South Africa’s 2019/20 grapefruit output is estimated to be up 4% to 387,000 tons, according to CGA data. The good crop is due to normal weather conditions, an increase in area planted and improved yields. Also, grapefruit production is cyclical, and 2018/19 MY was a down year. Grapefruit is normally harvested between March and September, and the impact of COVID-19 on production, harvest and labour has been minimal to date.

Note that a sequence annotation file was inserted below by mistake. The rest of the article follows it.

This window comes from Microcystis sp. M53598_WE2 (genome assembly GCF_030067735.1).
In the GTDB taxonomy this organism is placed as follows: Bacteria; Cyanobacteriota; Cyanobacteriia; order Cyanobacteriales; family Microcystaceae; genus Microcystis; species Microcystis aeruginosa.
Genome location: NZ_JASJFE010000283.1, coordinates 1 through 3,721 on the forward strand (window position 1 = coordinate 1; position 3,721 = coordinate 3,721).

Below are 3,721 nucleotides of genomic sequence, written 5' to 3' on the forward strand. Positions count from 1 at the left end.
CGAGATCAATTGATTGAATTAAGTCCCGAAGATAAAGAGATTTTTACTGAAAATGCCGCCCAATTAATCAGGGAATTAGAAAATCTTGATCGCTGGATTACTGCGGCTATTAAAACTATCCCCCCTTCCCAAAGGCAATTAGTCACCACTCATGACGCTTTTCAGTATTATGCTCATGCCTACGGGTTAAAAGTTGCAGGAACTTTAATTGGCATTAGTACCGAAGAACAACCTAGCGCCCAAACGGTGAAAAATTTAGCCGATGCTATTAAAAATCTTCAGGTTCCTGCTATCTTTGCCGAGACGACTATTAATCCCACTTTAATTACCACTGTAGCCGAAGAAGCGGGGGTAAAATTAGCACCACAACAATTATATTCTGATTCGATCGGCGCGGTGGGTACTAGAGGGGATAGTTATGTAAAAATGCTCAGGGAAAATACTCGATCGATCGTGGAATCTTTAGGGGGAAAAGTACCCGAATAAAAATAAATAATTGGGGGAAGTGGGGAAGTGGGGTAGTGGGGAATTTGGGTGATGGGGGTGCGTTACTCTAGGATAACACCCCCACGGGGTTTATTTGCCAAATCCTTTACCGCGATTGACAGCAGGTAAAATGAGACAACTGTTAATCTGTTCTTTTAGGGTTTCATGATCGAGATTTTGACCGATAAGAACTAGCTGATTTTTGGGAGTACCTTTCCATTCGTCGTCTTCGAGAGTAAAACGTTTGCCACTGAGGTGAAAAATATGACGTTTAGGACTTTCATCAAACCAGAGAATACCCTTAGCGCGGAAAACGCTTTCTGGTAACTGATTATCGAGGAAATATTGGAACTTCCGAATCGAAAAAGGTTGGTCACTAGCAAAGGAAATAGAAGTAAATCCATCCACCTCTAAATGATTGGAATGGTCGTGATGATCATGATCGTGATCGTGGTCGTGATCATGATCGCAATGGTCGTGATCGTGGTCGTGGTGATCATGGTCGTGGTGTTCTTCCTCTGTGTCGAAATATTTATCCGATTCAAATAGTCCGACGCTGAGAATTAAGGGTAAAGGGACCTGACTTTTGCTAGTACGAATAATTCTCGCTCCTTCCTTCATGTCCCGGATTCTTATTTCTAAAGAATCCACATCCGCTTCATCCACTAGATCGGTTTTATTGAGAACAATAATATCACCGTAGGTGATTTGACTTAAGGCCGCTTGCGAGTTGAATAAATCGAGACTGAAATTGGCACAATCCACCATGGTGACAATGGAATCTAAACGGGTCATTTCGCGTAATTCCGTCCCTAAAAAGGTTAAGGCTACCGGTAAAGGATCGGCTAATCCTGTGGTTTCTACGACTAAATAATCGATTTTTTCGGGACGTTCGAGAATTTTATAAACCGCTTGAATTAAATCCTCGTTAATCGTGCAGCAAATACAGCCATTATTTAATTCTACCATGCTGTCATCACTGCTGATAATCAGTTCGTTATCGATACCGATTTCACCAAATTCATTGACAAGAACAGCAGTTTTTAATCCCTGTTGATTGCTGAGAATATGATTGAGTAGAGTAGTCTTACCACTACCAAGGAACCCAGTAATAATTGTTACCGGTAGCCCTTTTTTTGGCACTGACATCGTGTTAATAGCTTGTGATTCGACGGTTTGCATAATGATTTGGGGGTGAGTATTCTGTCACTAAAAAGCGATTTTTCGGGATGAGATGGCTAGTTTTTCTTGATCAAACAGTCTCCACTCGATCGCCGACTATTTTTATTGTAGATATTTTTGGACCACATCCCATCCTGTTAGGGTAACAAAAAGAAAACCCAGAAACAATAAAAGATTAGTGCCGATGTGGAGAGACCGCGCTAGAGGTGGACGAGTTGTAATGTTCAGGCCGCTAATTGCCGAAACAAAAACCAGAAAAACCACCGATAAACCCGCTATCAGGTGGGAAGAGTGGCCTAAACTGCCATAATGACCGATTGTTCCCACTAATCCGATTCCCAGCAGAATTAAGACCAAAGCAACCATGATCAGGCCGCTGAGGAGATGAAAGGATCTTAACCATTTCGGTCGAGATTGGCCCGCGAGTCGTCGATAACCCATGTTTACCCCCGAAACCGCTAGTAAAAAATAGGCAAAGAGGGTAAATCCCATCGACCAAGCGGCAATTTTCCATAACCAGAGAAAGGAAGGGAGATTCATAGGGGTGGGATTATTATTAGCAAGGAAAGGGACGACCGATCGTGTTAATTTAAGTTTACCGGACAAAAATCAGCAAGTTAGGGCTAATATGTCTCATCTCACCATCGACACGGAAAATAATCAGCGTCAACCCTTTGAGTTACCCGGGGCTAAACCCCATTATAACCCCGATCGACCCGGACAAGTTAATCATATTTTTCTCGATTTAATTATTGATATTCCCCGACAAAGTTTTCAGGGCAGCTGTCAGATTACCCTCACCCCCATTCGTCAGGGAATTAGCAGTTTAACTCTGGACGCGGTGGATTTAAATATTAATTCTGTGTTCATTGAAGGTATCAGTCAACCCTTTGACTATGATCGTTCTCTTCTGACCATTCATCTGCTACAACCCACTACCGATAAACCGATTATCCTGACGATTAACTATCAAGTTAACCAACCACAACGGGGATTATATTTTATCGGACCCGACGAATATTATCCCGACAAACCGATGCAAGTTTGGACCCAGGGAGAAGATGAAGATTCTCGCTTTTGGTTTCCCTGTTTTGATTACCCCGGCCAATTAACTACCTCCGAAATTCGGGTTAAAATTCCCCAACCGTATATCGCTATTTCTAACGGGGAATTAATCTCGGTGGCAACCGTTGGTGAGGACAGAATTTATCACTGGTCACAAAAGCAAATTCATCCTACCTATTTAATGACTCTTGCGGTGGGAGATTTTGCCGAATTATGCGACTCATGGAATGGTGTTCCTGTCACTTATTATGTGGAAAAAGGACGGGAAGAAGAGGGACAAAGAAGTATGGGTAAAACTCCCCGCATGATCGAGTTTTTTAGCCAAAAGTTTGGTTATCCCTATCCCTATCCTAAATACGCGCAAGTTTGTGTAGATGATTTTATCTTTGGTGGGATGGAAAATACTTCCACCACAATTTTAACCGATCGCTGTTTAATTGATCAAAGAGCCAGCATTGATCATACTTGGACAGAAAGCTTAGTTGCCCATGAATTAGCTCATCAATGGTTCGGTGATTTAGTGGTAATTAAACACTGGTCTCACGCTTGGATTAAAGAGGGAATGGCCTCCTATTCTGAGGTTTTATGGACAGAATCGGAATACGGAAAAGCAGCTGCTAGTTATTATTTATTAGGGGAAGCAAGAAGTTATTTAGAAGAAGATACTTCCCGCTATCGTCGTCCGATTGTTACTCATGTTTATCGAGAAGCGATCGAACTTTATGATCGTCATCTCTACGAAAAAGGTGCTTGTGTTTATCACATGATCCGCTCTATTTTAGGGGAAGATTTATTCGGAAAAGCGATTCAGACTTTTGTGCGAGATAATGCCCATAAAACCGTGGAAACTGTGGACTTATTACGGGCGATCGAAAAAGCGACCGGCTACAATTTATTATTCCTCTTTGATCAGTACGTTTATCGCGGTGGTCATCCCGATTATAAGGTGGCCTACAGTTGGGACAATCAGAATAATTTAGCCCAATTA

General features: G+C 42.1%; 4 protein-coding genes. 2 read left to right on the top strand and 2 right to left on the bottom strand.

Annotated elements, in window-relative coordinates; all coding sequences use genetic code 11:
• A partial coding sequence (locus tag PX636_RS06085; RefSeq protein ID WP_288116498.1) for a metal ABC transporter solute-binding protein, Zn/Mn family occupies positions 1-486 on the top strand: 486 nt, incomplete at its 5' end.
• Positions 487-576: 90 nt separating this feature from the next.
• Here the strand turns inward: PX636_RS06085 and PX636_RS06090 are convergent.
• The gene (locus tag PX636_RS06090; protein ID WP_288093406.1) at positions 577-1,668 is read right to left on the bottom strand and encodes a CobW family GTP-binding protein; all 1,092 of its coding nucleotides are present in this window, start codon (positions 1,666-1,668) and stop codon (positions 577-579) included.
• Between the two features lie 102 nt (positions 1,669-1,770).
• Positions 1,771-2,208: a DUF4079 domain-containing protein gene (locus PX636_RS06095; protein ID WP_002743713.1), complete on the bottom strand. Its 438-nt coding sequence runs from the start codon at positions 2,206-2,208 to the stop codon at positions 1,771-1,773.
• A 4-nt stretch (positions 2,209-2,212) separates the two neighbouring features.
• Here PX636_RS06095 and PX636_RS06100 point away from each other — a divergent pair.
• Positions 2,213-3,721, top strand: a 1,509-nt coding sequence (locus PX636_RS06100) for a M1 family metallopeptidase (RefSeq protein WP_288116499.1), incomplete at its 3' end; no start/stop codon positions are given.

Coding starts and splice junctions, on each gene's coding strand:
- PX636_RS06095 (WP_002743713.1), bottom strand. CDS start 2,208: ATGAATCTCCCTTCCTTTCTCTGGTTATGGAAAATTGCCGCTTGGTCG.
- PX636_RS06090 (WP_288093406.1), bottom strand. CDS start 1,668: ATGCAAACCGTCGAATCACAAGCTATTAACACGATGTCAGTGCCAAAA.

South Africa’s grapefruit exports are projected to grow by 5% to 270,000 tons this campaign, due to the larger crop, normal fruit sizes and suitable colouring for export market. Citrus has seen a surge in demand due to the assumed benefits of Vitamin C in boosting immunity against COVID-19. However, the impact of COVID-19 on consumer incomes, constraints on shipping lines and containers, and port restrictions remains a concern for South African exports. Europe is the largest market for South African grapefruit exports, accounting for 48% of total exports in 2019, followed by Asia (35%). Although South Africa has a free trade agreement with the European Union (EU) which allows duty-free access for its citrus exports, South Africa continues to face challenges due to Citrus Black Spot (CBS) and False Coddling Moth (FCM) in the EU market. Industry estimates that it is costing South Africa almost R1.8 Billion (US$97 Million) to address and comply with the CBS requirements in the EU market. Meanwhile, grapefruit exports to the US have been growing sharply in the past 5 years at an average of 65% per annum, from 76 tons in 2012/13 to 5,347 tons in 2018/19. Around 29% of the country’s total grapefruit output is used for processing. The volume destined for processing in 2019/20 is expected to increase by 3% to 110,000 tons, in line with the larger crop.